OHIO — The National Weather Service said Friday that storm damage in Lawrence County on April 2 has been reclassified to have been caused by an EF-1 tornado.

Officials initially thought it was a caused by a "microburst," which is a "a localized column of sinking air (downdraft) within a thunderstorm and is usually less than or equal to 2.5 miles in diameter. Microbursts can cause extensive damage at the surface, and in some instances, can be life-threatening," according to NWS.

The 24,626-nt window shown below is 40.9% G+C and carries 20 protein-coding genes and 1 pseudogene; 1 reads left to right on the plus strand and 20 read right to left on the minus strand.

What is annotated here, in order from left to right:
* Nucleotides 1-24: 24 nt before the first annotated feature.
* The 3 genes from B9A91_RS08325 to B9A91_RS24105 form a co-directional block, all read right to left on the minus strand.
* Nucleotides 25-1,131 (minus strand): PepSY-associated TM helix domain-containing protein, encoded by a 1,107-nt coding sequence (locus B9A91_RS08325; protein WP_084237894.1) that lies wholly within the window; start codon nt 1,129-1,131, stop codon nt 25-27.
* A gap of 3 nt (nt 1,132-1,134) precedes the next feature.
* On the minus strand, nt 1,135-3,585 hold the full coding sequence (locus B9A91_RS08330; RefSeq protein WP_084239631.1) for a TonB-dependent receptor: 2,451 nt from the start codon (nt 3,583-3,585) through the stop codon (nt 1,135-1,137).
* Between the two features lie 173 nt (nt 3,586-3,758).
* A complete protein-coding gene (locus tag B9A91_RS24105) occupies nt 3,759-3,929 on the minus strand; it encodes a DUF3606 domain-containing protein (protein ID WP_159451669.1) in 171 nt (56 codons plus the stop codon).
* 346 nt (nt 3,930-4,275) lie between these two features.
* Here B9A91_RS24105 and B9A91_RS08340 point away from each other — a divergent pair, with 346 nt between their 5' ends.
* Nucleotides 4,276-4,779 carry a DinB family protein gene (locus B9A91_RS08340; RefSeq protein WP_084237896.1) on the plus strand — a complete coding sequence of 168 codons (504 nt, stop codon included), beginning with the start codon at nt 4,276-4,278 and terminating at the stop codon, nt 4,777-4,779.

NWS said it made the EF-1 tornado classification after reviewing drone footage, showing that the tractor trailers in Hanging Rock were blown in a counter-clockwise direction in the campground. Additionally, the footage shows several points where convergence was seen in tree damage. 

This brings the total tornado count in Ohio for the year to 28, according to Spectrum News 1 Chief Meteorologist Eric Elwell.

The storms on April 2 spun up nine tornadoes, including the newly classified EF-1 tornado. In addition to that tornado, there were six other EF-1s, one EF-0 and one EF-2.